Chronic Disease  /  Innovative Medical Research

While medical innovations and public health gains in the past century have been measurable in leaps and bounds, significant progress against acute disease has revealed an equally enormous challenge—chronic disease on an unprecedented scale. Close to half of Americans have chronic conditions and 1 in 4 have more than one. They cause 7 out of every 10 deaths and cost our country 75 cents of every health care dollar. With chronic disease prevalence growing at a faster rate than the population as a whole, the forecast is daunting.

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    • The percentage of noninstitutionalized adults 65 years of age and over with limitation of activity decreased from 39% to 36% between 1997 and 1999 and then remained at 34-35% between…  
    • Medicines in Development for Older Americans, 2008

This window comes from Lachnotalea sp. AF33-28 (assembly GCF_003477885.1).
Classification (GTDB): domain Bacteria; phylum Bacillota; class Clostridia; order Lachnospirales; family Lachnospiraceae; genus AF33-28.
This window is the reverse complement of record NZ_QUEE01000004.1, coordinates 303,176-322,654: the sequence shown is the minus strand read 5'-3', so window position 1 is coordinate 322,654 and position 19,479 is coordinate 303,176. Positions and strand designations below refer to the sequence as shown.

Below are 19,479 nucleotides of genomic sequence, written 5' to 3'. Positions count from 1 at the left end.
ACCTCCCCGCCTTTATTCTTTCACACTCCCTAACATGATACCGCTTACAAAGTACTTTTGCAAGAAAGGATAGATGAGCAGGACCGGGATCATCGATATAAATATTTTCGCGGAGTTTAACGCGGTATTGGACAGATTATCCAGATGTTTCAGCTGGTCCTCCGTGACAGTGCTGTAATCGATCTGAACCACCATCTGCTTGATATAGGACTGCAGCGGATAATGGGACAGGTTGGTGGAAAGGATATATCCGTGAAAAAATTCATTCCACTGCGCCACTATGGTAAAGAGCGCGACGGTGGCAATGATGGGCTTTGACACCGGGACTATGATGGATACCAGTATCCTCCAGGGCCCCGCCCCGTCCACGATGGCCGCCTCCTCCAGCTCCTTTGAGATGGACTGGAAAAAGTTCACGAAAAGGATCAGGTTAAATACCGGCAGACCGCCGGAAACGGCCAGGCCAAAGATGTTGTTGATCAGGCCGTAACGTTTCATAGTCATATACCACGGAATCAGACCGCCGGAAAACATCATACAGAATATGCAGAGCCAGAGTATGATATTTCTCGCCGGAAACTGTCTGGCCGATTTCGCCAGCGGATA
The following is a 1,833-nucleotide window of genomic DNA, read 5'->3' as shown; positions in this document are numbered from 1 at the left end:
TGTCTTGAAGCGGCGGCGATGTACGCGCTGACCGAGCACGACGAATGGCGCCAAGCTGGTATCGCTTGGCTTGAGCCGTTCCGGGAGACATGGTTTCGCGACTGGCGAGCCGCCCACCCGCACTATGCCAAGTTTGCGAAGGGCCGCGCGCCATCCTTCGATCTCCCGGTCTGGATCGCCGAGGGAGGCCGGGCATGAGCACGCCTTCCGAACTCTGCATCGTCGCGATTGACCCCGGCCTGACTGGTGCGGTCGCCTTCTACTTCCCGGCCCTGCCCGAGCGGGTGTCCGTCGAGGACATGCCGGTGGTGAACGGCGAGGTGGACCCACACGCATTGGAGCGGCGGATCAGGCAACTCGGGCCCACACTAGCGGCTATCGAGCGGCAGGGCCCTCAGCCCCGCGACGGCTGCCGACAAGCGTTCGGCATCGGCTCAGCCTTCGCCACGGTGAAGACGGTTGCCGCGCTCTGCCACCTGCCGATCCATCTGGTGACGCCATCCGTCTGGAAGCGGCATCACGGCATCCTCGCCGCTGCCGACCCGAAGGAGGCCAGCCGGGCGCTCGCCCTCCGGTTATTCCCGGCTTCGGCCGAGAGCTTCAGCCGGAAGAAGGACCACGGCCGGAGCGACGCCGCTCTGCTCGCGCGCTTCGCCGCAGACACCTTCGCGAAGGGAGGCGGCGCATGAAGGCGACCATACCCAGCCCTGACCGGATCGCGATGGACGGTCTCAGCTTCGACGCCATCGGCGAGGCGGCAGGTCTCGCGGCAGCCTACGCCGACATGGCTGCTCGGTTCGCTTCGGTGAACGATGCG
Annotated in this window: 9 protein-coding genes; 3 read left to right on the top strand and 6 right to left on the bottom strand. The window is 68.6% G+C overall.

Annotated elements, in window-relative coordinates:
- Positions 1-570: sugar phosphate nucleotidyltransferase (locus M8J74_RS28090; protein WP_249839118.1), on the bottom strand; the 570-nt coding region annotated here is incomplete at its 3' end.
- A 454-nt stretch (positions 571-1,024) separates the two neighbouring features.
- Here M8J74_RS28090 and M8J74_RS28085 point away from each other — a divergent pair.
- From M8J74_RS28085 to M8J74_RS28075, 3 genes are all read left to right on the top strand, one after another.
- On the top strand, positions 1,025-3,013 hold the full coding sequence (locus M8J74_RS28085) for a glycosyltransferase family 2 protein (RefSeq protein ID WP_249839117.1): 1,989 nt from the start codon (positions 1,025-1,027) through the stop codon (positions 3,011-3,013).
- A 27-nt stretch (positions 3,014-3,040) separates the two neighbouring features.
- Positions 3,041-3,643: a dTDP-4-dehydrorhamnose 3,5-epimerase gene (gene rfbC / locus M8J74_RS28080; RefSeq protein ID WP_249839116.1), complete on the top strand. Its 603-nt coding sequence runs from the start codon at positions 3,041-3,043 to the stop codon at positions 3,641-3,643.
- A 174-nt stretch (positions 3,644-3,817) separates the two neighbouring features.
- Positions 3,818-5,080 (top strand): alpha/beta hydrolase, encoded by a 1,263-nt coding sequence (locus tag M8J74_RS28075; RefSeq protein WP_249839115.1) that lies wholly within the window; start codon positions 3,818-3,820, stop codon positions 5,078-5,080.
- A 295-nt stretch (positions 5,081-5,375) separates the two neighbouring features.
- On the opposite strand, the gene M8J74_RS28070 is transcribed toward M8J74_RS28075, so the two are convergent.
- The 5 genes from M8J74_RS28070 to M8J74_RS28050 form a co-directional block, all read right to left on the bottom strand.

• Eliminating hypertension in all elderly persons would result in 75 million additional disability-adjusted life years (DALYs) and reduce Medicare spending by around $890 billion.  
    • “In 1985, the age adjusted nursing home residence rate was 54 people per 1,000 age 65 and over. By 2004 this rate had declined to 35 people per 1,000. Among…  
    • The average length of stay for older Americans has decreased by 6 days since 1980.  
    • Avoidable Treatment Expenditures, 2023  
    • Percent Growth in Number of People Reporting Chronic Diseases, 2003-2023: Current Path versus Alternative Path  
    • Costs That Can Be Avoided, 2003-2023  
    • Avoidable Treatment Costs and Output Losses, 2023  
    • Avoidable Productivity Losses, 2023  
    • Changes in behavior, preventative measures and innovation could save $1.6 trillion in treatment costs.  
    • In an optimistic scenario, more effective prevention and management of disease could save $218 billion in treatment expenditures annually in 2023.  
    • Improvements in preventing and managing chronic disease could reduce future economic costs in the United States by 27% ($1.1 trillion) in 2023. $905 billion would come from gains in productivity;…  
    • Resonable disease prevention and management efforts could add $5.7 trillion to the nation’s economic output by 2050– a boost of 18%.  
    • If resonable improvements in preventing and managing chronic disease are made, 40.2 million cases of chronic disease will be avoided in 2023.